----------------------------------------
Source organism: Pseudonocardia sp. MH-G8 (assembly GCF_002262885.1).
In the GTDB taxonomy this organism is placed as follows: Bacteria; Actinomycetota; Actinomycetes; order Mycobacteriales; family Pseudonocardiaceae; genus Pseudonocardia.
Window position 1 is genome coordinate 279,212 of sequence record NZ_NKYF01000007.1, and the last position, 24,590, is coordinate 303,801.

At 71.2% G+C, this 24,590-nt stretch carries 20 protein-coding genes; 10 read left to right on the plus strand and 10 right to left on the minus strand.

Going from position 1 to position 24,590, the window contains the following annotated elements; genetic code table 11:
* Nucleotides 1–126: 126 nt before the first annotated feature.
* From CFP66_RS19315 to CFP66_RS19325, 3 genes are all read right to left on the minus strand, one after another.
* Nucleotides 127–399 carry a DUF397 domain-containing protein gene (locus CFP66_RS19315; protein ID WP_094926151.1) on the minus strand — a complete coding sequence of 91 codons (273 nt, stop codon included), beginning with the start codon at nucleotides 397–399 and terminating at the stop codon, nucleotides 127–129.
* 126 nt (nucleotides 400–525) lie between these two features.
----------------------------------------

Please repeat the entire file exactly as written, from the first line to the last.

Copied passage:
Source organism: Pseudonocardia sp. MH-G8 (assembly GCF_002262885.1).
In the GTDB taxonomy this organism is placed as follows: Bacteria; Actinomycetota; Actinomycetes; order Mycobacteriales; family Pseudonocardiaceae; genus Pseudonocardia.
Window position 1 is genome coordinate 279,212 of sequence record NZ_NKYF01000007.1, and the last position, 24,590, is coordinate 303,801.

At 71.2% G+C, this 24,590-nt stretch carries 20 protein-coding genes; 10 read left to right on the plus strand and 10 right to left on the minus strand.

Going from position 1 to position 24,590, the window contains the following annotated elements; genetic code table 11:
* Nucleotides 1–126: 126 nt before the first annotated feature.
* From CFP66_RS19315 to CFP66_RS19325, 3 genes are all read right to left on the minus strand, one after another.
* Nucleotides 127–399 carry a DUF397 domain-containing protein gene (locus CFP66_RS19315; protein ID WP_094926151.1) on the minus strand — a complete coding sequence of 91 codons (273 nt, stop codon included), beginning with the start codon at nucleotides 397–399 and terminating at the stop codon, nucleotides 127–129.
* 126 nt (nucleotides 400–525) lie between these two features.